The Secret to Meaningful Blogging

I never intended to become active on social media. My boss intended it for me and I am glad he did. It has helped me formulate thoughts more clearly, has pushed me to keep learning, and has broadened the types of people I can connect with.

At first, I did not have a social media or a blog strategy. As I started hearing feedback from people about things I wrote, I thought, “I really need to take this more seriously.” So Chris Martin helped me form a blog strategy. We sit down once a month and he brings me a list of potential topics, shows me data on what seems to be helping and resonating, and makes suggestions on tweaks I should make.

Culture might eat strategy for breakfast, but that doesn’t meant we abandon strategy. If you are a leader who uses social media, here are three reasons you should have a strategy:

1. Strategy saves time.

I don’t feel like I have any extra time, so when Chris nudged me to get on the Five Leadership Questions Podcast and to start Facebook Live videos, I was like “Dude, are you crazy.” He showed me we could simply plan to tweak and adjust existing content to move into different mediums. So Facebook Live videos are simply me explaining and articulating something I have already written. The podcast takes zero prep time, but then becomes prep time for future blogs.

2. Strategy simplifies processes.

Without a strategy incredible amounts of time are wasted having the same conversations over and over. Because we know the plan for what content will go where and when, we are not daily rehashing the same conversations. I write, send for editing, it gets posted, which later becomes a video, etc.

3. Strategy serves your audience.

Having a strategy allows you to think more intentionally. Having a strategy and being strategic are not the same things. But having a strategy can help you be strategic. Having a blog or content strategy provides a framework for you to think about how to best serve those in your audience.

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Eric Geiger

Eric Geiger serves as the Vice President of the Church Resource Division at LifeWay Christian Resources. Eric received his doctorate in leadership and church ministry from Southern Seminary. He is also a teaching pastor and a frequent speaker and consultant on church mission and strategy. Eric authored or co-authored several books including the best selling church leadership book, Simple Church. Eric is married to Kaye, and they have two daughters: Eden and Evie. During his free time, Eric enjoys dating his wife, playing with his daughters, and shooting basketball.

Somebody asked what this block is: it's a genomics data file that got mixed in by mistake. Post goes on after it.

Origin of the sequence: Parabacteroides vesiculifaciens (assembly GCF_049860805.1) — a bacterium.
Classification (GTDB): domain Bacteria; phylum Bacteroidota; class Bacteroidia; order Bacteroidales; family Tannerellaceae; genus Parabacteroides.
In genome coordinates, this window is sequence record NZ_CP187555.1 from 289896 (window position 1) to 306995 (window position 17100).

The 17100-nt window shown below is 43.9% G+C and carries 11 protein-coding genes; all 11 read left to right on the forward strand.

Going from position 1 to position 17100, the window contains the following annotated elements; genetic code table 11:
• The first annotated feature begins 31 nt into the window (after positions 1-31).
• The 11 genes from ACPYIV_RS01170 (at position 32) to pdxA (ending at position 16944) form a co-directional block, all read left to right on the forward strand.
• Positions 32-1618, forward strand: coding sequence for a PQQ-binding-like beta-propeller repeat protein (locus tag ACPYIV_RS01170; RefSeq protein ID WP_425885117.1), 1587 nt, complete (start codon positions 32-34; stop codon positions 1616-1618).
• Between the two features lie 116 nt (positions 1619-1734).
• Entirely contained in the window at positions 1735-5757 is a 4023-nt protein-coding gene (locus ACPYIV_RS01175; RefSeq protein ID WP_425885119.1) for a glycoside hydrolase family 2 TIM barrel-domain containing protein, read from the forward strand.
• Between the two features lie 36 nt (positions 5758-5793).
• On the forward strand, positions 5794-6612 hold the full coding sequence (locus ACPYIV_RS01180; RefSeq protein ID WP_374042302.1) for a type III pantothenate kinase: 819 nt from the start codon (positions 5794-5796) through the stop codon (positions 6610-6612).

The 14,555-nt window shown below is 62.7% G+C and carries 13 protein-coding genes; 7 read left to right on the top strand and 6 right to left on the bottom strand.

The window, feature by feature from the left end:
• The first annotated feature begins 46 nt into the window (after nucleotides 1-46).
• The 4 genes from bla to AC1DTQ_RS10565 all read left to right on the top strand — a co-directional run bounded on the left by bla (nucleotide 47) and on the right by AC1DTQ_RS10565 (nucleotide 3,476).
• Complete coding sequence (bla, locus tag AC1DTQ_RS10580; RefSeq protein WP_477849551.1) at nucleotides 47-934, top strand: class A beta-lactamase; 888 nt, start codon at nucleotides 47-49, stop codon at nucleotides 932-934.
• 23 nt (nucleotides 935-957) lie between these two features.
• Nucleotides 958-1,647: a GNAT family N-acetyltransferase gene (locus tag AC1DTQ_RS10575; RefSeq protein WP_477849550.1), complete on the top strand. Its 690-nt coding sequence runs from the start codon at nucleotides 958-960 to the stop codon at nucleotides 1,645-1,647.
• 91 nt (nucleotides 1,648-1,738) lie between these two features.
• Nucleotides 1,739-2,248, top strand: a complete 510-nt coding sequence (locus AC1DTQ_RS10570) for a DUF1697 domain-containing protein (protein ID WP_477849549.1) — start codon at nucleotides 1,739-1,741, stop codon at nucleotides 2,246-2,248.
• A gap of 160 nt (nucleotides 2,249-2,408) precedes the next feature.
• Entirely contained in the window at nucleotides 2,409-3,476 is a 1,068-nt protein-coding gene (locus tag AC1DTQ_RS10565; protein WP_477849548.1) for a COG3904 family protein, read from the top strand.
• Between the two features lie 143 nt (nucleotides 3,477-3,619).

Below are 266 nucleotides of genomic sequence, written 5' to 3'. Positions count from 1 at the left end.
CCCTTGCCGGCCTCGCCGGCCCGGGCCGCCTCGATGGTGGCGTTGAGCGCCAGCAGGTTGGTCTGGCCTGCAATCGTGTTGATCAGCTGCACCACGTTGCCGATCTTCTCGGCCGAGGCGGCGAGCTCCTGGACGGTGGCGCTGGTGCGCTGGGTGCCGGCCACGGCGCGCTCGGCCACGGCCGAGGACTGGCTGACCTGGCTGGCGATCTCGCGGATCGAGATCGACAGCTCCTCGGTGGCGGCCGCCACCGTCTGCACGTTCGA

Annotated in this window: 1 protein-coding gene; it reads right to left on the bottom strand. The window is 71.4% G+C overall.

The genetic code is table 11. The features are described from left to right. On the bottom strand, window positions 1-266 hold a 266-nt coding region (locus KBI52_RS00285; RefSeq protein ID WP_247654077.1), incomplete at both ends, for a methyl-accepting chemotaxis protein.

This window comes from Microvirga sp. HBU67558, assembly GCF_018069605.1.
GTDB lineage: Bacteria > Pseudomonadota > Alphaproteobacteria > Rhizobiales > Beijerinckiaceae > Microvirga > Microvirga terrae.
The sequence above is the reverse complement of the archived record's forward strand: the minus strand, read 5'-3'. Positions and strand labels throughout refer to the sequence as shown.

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comment_post_ID); ?> I like it Mac and do agree with your opinions on the matter. Thanks much
— winston
comment_post_ID); ?> In this era, we have the opportunity of professional church staff today who utilize their gifting to shape the image and atmosphere of the church organization. But the 100% real impact on the church visitors is genuine evidence of changed lives by the gospel and the active growing discipleship (just as it was in the first century church). One demonstration is financially rich believers ministering equally together with poor believers (how odd, and incredibly miraculous; all humble and bow at the foot of the cross.). It is the awesome contrast of church members vocations, race, gender, age, maturity, gifting, humility that demonstrates to visitors "there is a Spirit in the place". That first-time guest list of 10 are "physical excuses", not spiritual excuses. Those don't tell the story. The condition of facilities and publicly greeting people have zero to do with it. The power of God in and through believers lives dedicated to impact other people with their relationship bridge-building of acceptance of the lost around them. Empowered believers are infectious, loving, helpful, giving, self-less, dynamic, compelling, bold, Christ-filled. As I have been in many church settings domestically and internationally, the facilities can be poor, and yet the fellowship can still be rich. We need to operate with first church humility. People come to Christ on His terms, not on our human abilities of hospitality. A huge catastrophe in a community, disaster relief brings lots of people into churches – many come to the church in those terrible conditions no matter the physical condition of the local church. Off the condition of facility, and onto the condition of God's people (living stones).... and everything else will grow.... and the other physical issues will be corrected by the staff.
— Russ Wright
comment_post_ID); ?> "While I understand the intent behind this phrase" Expound please. What do you understand to be the intent behind that phrase?
— Ken

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